Sunday, May 30, 2010

Sunday Good News Story: The Dedication of a Teacher

This story was brought to my attention by Da Smoking Ace who has the pleasure and honor of knowing this remarkable lady. In a world where people can't commit to the same coffee flavor for a week and don't remember what happened last week (let alone last millennium), comes the great story of Ms. Emma Brandon. She is teacher in Mississippi who is retiring after 63 years… yes, 63 years. From The Clarion-Ledger: (excerpt)

When Emma Brandon began teaching she earned $36 a month, walked three miles one way to school - seven miles if overnight rain made the creek too swollen to cross - and toted her own lunch of biscuits and syrup. A lot has changed in the 63 years since. There are computers and standardized tests. Schools have been consolidated and integrated. Principals have come and gone. Last week, Brandon decided to step out of the classroom for good, becoming one of the hundreds of Mississippi school teachers to retire this summer. Brandon said the key to her longevity was the ability to stay focused on the students. "I never had to push because I showed so much love for them," she said. "I showed them they were wanted in my class - like if they didn't say good morning, I would greet them. I taught them to be courteous and tried to set a good example." But she made the decision this year would be her last because her license expires.

"If my license had not expired in 2010, I would have stayed more years if health allowed," she said. "I never was absent (from school). I never was late." Brandon said she plans to spend her retired days in her garden, quilting and doing missionary work with her church. But it won't be easy for her to stay away. "Ever since I started school as a kid at 4 or 5 years old, I've been in a classroom," she said. "I'm just going to stay out of the La-Z Boy chair as long as I can."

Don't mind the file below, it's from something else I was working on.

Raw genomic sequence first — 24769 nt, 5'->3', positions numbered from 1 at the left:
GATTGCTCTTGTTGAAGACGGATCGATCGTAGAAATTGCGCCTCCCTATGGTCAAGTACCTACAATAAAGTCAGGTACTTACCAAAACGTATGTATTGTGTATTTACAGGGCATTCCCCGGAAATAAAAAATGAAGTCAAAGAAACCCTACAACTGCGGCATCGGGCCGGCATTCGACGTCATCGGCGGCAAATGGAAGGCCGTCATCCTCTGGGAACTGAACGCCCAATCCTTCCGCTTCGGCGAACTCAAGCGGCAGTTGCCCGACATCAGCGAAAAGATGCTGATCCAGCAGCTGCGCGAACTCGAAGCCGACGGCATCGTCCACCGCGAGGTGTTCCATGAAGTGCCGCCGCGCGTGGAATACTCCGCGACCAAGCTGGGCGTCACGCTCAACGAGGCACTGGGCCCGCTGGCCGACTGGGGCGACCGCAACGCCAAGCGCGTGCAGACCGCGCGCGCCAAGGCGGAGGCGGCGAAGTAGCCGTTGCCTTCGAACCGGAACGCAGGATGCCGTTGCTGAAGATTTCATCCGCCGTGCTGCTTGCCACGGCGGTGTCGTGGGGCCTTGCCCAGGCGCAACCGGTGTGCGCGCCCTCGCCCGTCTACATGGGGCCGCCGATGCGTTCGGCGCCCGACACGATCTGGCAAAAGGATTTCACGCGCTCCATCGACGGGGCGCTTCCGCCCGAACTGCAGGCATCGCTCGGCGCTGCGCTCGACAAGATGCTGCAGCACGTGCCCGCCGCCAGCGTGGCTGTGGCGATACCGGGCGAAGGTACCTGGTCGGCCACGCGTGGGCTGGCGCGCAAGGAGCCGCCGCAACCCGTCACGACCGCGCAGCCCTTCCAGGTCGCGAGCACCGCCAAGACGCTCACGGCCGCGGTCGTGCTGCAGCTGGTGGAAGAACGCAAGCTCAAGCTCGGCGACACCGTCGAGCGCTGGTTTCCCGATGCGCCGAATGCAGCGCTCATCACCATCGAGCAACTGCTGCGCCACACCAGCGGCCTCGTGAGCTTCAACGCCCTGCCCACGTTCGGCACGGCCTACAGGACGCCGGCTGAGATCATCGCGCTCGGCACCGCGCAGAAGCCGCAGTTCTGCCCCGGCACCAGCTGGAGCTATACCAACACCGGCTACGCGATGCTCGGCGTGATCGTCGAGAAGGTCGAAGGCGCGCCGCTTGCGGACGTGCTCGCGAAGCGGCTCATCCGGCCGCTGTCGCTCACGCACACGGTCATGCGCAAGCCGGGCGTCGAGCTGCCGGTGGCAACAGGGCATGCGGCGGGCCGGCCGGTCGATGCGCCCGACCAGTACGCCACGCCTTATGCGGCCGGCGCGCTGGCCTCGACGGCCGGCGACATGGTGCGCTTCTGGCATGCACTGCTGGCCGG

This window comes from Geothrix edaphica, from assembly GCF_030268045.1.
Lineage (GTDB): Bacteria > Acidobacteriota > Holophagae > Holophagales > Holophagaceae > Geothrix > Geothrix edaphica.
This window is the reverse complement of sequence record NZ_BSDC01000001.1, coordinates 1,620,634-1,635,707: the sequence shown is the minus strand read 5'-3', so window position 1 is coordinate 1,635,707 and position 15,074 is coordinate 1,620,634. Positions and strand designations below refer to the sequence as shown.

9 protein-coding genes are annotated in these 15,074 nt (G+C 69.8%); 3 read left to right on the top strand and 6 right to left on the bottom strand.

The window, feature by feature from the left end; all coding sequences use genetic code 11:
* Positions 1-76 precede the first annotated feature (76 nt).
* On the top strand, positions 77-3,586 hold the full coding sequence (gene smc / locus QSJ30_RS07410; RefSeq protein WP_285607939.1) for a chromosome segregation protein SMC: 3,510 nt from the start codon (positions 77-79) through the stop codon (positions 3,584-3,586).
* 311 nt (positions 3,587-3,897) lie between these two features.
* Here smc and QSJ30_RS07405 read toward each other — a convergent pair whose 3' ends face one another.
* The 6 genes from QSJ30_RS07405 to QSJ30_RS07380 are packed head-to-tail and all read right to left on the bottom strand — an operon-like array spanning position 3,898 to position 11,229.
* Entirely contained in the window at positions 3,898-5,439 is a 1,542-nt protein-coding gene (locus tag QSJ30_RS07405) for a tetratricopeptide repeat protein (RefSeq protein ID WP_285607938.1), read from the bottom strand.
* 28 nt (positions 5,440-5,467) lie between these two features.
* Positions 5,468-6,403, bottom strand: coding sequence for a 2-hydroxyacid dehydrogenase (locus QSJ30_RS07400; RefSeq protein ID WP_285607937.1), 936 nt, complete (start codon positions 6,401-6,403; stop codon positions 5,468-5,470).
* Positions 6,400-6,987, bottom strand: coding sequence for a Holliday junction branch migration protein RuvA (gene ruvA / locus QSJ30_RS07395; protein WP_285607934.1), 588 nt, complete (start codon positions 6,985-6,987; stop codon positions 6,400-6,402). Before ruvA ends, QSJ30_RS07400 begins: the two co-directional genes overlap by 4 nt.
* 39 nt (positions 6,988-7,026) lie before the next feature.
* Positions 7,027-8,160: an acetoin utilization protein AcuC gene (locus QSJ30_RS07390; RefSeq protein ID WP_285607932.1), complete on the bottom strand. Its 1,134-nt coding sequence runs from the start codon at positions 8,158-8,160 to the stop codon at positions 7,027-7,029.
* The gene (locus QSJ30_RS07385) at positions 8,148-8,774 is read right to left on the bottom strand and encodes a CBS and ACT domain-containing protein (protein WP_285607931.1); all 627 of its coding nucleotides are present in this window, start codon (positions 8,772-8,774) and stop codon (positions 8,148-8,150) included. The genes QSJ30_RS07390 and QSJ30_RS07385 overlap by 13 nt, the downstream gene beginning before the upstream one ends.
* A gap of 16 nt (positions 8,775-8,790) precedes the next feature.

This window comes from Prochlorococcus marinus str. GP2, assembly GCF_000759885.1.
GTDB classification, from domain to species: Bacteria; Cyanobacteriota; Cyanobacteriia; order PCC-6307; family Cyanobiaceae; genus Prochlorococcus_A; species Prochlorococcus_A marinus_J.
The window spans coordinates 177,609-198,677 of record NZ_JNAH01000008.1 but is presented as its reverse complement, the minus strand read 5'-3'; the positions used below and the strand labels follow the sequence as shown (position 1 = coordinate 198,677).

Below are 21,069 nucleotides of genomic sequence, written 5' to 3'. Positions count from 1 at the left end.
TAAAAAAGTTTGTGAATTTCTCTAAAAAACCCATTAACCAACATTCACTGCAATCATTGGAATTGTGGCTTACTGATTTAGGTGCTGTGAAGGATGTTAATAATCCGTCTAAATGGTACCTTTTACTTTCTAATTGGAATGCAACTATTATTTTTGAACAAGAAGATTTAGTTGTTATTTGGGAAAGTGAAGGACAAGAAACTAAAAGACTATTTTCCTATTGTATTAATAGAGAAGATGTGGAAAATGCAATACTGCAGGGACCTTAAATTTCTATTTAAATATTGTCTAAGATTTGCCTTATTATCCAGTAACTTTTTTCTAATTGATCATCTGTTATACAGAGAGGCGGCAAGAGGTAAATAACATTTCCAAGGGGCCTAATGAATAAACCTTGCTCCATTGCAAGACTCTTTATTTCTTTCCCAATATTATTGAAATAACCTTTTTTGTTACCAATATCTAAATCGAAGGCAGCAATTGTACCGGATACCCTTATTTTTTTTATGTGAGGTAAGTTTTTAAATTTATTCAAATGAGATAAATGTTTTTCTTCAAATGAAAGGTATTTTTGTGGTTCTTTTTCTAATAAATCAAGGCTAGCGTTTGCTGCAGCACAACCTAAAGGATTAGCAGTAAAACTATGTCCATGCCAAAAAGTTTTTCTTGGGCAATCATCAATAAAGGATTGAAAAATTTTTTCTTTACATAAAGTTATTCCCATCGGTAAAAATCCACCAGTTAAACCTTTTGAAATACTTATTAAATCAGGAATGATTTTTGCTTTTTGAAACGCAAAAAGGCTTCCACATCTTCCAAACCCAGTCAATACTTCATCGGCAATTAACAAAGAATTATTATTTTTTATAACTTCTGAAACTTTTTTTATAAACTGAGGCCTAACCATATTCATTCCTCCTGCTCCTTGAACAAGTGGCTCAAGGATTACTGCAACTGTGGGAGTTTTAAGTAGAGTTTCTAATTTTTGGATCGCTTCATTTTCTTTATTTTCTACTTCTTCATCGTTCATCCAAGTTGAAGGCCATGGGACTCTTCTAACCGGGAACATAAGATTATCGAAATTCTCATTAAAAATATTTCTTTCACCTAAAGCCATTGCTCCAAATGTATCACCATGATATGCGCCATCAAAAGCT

Whole Story here: Retiring after 63 years.

Talk about dedication to the task! What an impact she's had on literal generations of people. You take your rest, Ms. Emma… you've earned it. Does anyone have a teacher from their youth they want to shout out today?


Reads4Pleasure said...

Shout out to Mrs. Nelson. I had her all four years of high school for math and 2 years of physics. She made word problems fun and calculus easy as pie. Thanks to her I love math almost as much as I love reading. Honorable mention to Mr. Benke, my 3rd grade teacher. He read us the complete Chronicles of Narnia, introduced us to tickle attacks and put up with a classroom full of giggling girls.

Inkognegro said...

Shout out to my first grade teacher who stole her husband's paperback about Ken Stabler, Billy Kilmer, Roger Staubach and Terry Bradshaw for me to read in class, cause I was clearly bored with Dick and Jane.

David Chase said...

Just stumbled across the blog. I like the fact that there's something for everyone. The voice of the upwardly mobile AA b/n 20 -50 has been drowned out by all the thug life, pimpy, gansterism. Thanks for something fresh. Oh, and I'll shout out Mrs. Windsor for checking on me every year since 3rd grade. I turned 35 in March and she still called to make sure I'm "living like a gentleman" - that's dedication.

Eye Candy said...

Great story! Let me shout out Madame Roberts. Little woman from Martinique, she was always bringing in Caribbean food and make French class more than the thing I went to after study hall and before English. ;-)

CreoleInDC said...

I love posts like this one. True Elders are the ones who make you realize you come from good, solid stock.

The teacher who was most prominent in my life was also a relative of mine. She was the most remarkable woman in every.single.way. I remember growing up thinking she was so mean even though I can't think of one mean thing she ever said to me nor can I think of anything she ever denied me. She taught me by example and when she retired the entire community came out to show their appreciation. It was the only time I ever saw her cry.

Now you have me thinking of my Aunt Eola with tears in my eyes. Imma 'git you.


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